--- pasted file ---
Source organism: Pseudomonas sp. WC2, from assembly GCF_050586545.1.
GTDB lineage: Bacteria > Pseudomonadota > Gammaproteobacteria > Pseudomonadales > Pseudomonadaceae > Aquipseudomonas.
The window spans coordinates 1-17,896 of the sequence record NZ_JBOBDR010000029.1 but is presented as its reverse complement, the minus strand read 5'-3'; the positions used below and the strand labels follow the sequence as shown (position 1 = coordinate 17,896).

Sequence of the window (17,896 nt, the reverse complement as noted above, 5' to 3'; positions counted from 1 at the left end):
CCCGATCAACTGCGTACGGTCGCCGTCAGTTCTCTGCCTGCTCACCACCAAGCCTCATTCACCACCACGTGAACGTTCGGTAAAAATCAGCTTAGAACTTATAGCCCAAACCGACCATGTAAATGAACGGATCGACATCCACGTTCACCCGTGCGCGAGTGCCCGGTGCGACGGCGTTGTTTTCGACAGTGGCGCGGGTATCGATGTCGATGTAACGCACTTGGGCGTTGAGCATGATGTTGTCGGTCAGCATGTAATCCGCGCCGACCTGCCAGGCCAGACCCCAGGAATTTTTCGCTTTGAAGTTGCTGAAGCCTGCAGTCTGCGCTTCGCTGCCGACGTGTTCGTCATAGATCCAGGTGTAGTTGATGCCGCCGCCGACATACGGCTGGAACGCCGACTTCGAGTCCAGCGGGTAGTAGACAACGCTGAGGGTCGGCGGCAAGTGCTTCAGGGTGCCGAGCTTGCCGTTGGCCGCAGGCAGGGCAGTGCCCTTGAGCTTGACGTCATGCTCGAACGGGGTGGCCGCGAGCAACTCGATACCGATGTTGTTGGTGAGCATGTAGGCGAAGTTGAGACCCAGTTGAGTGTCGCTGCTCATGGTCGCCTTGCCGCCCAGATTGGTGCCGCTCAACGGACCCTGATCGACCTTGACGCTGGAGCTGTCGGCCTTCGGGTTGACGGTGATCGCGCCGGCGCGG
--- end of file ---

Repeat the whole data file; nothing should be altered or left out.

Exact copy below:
Source organism: Pseudomonas sp. WC2, from assembly GCF_050586545.1.
GTDB lineage: Bacteria > Pseudomonadota > Gammaproteobacteria > Pseudomonadales > Pseudomonadaceae > Aquipseudomonas.
The window spans coordinates 1-17,896 of the sequence record NZ_JBOBDR010000029.1 but is presented as its reverse complement, the minus strand read 5'-3'; the positions used below and the strand labels follow the sequence as shown (position 1 = coordinate 17,896).

Sequence of the window (17,896 nt, the reverse complement as noted above, 5' to 3'; positions counted from 1 at the left end):
CCCGATCAACTGCGTACGGTCGCCGTCAGTTCTCTGCCTGCTCACCACCAAGCCTCATTCACCACCACGTGAACGTTCGGTAAAAATCAGCTTAGAACTTATAGCCCAAACCGACCATGTAAATGAACGGATCGACATCCACGTTCACCCGTGCGCGAGTGCCCGGTGCGACGGCGTTGTTTTCGACAGTGGCGCGGGTATCGATGTCGATGTAACGCACTTGGGCGTTGAGCATGATGTTGTCGGTCAGCATGTAATCCGCGCCGACCTGCCAGGCCAGACCCCAGGAATTTTTCGCTTTGAAGTTGCTGAAGCCTGCAGTCTGCGCTTCGCTGCCGACGTGTTCGTCATAGATCCAGGTGTAGTTGATGCCGCCGCCGACATACGGCTGGAACGCCGACTTCGAGTCCAGCGGGTAGTAGACAACGCTGAGGGTCGGCGGCAAGTGCTTCAGGGTGCCGAGCTTGCCGTTGGCCGCAGGCAGGGCAGTGCCCTTGAGCTTGACGTCATGCTCGAACGGGGTGGCCGCGAGCAACTCGATACCGATGTTGTTGGTGAGCATGTAGGCGAAGTTGAGACCCAGTTGAGTGTCGCTGCTCATGGTCGCCTTGCCGCCCAGATTGGTGCCGCTCAACGGACCCTGATCGACCTTGACGCTGGAGCTGTCGGCCTTCGGGTTGACGGTGATCGCGCCGGCGCGG